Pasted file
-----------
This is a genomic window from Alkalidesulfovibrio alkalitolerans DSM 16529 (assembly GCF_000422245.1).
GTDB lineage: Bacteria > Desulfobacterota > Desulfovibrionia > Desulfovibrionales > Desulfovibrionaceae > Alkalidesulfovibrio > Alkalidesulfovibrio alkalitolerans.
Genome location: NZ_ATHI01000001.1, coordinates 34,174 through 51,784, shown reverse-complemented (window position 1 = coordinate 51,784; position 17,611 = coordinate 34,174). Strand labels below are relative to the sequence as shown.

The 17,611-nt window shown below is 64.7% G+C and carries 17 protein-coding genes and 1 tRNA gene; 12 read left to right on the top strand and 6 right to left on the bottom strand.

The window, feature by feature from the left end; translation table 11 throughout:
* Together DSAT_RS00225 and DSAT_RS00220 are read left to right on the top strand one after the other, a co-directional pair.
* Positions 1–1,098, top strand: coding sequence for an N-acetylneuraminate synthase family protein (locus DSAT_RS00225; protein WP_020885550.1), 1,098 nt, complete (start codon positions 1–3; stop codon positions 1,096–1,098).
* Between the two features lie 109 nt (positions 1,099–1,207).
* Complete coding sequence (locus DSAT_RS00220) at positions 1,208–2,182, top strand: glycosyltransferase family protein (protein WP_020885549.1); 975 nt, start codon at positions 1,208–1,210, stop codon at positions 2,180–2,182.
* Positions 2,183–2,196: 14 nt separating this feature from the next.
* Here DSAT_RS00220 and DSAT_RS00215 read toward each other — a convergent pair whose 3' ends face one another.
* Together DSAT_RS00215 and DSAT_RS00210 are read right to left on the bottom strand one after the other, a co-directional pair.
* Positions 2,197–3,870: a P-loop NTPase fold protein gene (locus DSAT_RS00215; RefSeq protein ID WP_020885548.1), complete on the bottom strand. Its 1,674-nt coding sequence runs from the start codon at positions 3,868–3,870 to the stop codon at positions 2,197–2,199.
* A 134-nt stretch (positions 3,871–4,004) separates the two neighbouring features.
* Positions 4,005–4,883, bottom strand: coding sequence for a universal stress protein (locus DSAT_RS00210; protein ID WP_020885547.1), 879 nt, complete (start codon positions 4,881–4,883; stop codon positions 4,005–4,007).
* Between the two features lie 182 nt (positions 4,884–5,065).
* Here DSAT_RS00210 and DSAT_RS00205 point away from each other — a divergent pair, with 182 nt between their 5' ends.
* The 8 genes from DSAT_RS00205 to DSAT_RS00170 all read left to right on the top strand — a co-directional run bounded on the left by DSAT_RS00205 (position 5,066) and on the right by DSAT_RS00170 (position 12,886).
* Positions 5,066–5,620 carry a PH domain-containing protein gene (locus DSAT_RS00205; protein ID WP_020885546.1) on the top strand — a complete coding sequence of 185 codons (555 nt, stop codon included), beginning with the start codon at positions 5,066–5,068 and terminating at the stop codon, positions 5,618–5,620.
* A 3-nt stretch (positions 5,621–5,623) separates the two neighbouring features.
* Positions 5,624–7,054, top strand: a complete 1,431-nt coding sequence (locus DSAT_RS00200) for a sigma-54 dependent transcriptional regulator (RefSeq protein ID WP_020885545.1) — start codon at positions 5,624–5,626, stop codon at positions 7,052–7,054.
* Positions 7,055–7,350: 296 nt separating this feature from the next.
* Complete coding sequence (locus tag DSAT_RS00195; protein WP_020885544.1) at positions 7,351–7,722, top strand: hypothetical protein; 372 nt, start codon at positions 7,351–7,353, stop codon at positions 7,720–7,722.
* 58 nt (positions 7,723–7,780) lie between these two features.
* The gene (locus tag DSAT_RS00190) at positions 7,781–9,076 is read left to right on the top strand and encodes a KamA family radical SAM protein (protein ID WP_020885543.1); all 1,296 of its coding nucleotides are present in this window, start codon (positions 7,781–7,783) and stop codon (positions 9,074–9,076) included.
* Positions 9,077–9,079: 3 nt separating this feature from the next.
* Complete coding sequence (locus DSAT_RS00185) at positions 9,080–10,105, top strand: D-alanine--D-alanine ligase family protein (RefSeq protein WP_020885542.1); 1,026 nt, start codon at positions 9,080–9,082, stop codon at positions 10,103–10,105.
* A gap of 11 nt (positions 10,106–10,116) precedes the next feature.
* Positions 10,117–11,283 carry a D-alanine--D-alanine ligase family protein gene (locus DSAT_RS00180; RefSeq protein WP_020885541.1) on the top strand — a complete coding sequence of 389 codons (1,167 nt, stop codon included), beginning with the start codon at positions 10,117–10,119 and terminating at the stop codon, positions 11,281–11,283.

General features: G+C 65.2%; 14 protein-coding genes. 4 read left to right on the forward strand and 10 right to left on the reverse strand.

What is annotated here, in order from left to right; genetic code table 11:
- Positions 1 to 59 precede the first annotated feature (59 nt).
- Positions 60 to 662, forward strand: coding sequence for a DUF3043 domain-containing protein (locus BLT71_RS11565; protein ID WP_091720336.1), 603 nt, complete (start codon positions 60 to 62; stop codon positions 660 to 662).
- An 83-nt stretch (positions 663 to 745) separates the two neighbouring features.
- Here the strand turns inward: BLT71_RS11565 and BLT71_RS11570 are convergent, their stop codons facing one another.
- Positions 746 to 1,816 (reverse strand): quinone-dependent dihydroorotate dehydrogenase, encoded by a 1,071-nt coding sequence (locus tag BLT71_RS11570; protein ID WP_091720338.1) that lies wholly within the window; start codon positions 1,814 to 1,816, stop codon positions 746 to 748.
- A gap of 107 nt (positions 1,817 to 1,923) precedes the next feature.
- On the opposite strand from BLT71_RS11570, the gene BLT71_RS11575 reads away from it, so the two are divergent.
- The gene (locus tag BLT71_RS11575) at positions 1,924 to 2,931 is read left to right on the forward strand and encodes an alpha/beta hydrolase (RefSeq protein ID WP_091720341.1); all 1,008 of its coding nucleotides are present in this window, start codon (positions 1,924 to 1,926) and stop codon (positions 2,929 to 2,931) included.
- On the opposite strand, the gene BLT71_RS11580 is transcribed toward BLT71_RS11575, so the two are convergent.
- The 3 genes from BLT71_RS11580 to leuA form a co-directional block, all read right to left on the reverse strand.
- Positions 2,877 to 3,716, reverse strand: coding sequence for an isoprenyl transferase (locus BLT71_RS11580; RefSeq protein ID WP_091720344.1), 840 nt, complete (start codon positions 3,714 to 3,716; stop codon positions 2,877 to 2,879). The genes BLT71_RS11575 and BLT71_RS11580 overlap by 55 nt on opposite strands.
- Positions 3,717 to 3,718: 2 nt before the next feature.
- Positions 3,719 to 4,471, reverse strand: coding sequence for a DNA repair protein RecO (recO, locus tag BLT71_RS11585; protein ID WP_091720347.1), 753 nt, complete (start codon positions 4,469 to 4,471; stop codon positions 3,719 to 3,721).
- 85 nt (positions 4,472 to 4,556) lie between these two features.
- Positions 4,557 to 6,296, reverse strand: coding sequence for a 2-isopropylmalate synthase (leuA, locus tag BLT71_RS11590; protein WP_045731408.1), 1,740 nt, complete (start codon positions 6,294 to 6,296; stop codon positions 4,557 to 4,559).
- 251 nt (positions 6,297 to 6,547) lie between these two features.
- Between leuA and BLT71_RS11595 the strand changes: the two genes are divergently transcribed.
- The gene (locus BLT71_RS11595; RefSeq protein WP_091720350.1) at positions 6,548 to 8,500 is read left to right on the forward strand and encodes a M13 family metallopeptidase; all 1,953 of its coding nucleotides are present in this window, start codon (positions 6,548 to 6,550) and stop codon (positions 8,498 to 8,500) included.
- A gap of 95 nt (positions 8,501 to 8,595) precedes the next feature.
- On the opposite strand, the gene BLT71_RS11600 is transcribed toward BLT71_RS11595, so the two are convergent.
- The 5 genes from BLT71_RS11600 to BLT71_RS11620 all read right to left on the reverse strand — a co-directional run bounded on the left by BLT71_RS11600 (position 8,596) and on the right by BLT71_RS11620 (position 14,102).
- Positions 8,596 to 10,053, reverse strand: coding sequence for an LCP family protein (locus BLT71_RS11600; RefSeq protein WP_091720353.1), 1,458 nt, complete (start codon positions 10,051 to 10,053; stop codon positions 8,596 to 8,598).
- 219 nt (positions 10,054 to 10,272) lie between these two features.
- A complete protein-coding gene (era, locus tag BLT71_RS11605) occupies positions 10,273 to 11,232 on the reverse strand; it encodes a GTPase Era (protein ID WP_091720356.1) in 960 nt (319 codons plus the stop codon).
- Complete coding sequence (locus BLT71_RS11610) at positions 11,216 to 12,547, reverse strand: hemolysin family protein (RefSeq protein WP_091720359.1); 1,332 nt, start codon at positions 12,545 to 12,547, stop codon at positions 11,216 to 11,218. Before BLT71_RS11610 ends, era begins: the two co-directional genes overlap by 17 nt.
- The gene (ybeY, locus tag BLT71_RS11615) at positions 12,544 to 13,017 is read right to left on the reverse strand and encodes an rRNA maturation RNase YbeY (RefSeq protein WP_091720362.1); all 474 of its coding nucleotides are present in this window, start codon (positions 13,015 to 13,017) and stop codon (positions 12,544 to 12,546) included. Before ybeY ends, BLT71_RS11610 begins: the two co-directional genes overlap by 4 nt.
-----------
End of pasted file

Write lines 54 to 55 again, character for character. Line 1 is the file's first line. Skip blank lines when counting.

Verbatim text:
- 219 nt (positions 10,054 to 10,272) lie between these two features.
- A complete protein-coding gene (era, locus tag BLT71_RS11605) occupies positions 10,273 to 11,232 on the reverse strand; it encodes a GTPase Era (protein ID WP_091720356.1) in 960 nt (319 codons plus the stop codon).